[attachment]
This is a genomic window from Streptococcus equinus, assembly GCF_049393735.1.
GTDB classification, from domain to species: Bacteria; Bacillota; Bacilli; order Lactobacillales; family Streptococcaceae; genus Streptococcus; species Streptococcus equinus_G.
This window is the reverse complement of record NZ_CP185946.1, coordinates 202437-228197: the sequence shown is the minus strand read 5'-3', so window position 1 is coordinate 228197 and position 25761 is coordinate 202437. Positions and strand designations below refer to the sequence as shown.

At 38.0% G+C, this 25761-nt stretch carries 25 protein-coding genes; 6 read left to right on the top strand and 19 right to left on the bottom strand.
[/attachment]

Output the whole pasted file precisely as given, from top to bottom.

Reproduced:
This is a genomic window from Streptococcus equinus, assembly GCF_049393735.1.
GTDB classification, from domain to species: Bacteria; Bacillota; Bacilli; order Lactobacillales; family Streptococcaceae; genus Streptococcus; species Streptococcus equinus_G.
This window is the reverse complement of record NZ_CP185946.1, coordinates 202437-228197: the sequence shown is the minus strand read 5'-3', so window position 1 is coordinate 228197 and position 25761 is coordinate 202437. Positions and strand designations below refer to the sequence as shown.

At 38.0% G+C, this 25761-nt stretch carries 25 protein-coding genes; 6 read left to right on the top strand and 19 right to left on the bottom strand.